Generally, no. However, specific cases might allow for exceptions, especially where medical necessity is demonstrated.

It depends on workplace policies. Employers may prohibit the use or possession in the workplace.

Within Michigan, yes. But you cannot cross state lines with it due to federal law.

Michigan Medical Marijuana

A Medical Marijuana Caregiver is an individual whom a qualifying patient designates to grow and provide medical marijuana to that patient. The caregiver assists the patient in the medical use of marijuana in accordance with Michigan’s medical marijuana laws.

A caregiver can assist up to four qualifying patients at a time.

To become a caregiver in Michigan:

  • Be at least 21 years old
  • Be a Michigan resident
  • Be designated as a caregiver on the patient’s medical cannabis license application
  • Not be the physician conducting the patient’s evaluation
  • Have a valid DMV ID or government-issued non-driver ID card
  • Complete the online registration process

Caregivers must also pass a criminal background check unless they are a close relative of the qualified patient.

Yes, caregivers can cultivate up to 12 marijuana plants for each registered patient. The plants must be grown in a secured and locked facility. This can be indoors or in a greenhouse, but outdoor cultivation may have additional restrictions.

Medical marijuana should be stored in a manner that ensures its safety and prevents unauthorized access. Proper labeling and storage conditions, away from children and pets, are vital.

Caregivers can receive compensation for costs associated with assisting their registered patients but are not allowed to sell marijuana to anyone not registered as their patient.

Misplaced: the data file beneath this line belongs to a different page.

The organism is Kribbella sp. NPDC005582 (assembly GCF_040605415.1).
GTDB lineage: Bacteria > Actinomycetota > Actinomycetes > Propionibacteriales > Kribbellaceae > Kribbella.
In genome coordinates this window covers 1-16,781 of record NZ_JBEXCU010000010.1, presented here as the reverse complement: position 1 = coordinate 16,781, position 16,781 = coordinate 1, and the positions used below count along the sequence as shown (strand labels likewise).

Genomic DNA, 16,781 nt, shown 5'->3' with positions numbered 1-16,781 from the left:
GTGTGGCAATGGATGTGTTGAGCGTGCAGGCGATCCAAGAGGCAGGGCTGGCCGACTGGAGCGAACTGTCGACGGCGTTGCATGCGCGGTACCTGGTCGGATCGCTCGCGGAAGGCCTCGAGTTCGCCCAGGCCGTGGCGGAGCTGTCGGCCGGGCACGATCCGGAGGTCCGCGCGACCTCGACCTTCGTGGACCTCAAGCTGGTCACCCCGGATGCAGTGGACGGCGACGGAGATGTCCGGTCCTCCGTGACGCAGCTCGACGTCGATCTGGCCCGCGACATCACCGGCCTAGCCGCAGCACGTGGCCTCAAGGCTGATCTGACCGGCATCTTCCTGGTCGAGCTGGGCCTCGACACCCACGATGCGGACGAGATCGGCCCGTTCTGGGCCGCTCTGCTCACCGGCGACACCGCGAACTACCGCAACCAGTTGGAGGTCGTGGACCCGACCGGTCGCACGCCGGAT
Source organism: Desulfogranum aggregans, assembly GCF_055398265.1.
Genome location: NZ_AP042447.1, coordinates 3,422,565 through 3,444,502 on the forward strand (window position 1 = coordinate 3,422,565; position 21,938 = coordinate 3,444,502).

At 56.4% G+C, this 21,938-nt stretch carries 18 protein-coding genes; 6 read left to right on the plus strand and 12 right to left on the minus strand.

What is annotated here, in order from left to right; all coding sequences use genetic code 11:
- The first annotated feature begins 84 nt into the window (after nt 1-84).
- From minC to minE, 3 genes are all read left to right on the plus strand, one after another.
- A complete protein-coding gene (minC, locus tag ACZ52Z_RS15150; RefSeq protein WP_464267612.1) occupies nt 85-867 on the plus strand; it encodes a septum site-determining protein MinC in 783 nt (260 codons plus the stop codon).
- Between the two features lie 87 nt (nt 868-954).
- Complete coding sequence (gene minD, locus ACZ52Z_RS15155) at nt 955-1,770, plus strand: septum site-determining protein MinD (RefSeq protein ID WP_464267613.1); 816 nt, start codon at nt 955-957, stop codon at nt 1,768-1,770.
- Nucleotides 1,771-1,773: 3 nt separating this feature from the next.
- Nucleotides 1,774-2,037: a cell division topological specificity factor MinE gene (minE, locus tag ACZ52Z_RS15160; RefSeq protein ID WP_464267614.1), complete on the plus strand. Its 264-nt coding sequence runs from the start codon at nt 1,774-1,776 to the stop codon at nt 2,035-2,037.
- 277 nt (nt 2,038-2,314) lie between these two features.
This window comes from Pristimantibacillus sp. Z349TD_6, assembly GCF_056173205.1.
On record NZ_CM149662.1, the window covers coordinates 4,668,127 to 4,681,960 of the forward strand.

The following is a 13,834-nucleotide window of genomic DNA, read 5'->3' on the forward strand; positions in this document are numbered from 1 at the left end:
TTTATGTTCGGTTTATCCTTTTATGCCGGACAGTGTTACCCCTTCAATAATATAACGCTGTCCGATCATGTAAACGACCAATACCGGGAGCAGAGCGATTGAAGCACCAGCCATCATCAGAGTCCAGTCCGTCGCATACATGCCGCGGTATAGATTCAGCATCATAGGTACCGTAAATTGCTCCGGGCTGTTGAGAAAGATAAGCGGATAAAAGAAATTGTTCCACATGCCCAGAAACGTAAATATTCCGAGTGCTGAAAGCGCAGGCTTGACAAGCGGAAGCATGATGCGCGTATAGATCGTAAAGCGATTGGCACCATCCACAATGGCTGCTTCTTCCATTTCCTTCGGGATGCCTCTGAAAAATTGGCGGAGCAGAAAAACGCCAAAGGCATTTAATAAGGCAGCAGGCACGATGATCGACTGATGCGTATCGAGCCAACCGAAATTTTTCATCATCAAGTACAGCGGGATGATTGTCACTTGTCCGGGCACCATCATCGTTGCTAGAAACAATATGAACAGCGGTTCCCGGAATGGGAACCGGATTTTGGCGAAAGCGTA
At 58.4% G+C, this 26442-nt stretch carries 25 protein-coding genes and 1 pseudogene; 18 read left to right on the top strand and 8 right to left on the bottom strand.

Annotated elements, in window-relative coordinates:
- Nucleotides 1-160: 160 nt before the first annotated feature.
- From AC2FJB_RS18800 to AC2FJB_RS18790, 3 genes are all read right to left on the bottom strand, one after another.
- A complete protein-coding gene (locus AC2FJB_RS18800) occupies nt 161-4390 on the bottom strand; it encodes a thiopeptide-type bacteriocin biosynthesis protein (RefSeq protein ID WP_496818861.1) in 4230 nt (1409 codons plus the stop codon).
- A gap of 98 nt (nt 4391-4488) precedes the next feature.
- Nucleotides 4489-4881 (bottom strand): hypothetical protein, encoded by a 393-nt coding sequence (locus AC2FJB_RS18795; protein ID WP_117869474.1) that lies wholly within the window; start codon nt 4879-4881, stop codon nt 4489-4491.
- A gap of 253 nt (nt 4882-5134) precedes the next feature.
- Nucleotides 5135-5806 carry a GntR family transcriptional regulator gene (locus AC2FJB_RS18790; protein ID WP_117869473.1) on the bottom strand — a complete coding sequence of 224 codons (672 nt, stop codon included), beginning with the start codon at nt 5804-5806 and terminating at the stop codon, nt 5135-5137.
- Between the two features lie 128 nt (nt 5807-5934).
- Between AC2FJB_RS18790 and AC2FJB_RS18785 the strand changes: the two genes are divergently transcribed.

First, a qualifying patient must designate you as their caregiver. Then, you need to apply to the Michigan Medical Marijuana Program (MMMP) to obtain an ID card. The process includes background checks and an application fee.

No, caregivers can only provide medical marijuana to registered qualifying patients in Michigan.

Caregivers must ensure they provide medical marijuana per the state’s laws, maintain patient confidentiality, and consistently meet the well-being and health needs of their designated patients.

Violations can lead to legal penalties, including fines and imprisonment. Additionally, caregivers may lose their registration status and may be prohibited from serving as caregivers in the future.

Michigan Cannabis Consumption & Safety

No, it’s illegal to drive under the influence of cannabis in Michigan.

Driving under the influence is a crime and can result in fines, loss of driving privileges, and even incarceration.

Health risks can include impaired cognitive function, potential dependency, lung issues if smoked, and more.

Seek immediate veterinary care. Cannabis can be harmful to pets.

Michigan Cannabis Consumption & Safety

Yes, licensed businesses can deliver cannabis in Michigan.

Deliveries must be made by licensed establishments, and there are rules about tracking, ID verification, and purchase limits.

Yes, many licensed dispensaries offer online ordering for in-store or curbside pickup.

Yes, a valid ID verifying age (and medical card, if applicable) is required.

The limit is typically 2.5 ounces of marijuana or equivalent products for recreational users. Medical patients may have different limits based on their prescriptions.

Dispensaries in Michigan primarily accept cash as a form of payment. Due to marijuana still being federally illegal, many banks and credit card companies hesitate to service cannabis businesses. 

However, with the growing acceptance of the cannabis industry, some dispensaries might offer ATM services on-site or may have alternative payment methods, such as mobile apps or payment platforms that cater specifically to the cannabis industry. It’s always a good idea to check with the specific dispensary beforehand or bring cash just in case.

Travel & Transportation in Michigan

No, transporting cannabis across state lines is illegal under federal law.

Cannabis use and possession on federal land, including airports, is illegal.

Cannabis should be sealed and inaccessible in the trunk or a locked container. Driving under the influence is strictly prohibited.

Remember, these are general answers and may not cover specific details or recent changes to the law. Always consult official resources or legal counsel for more information.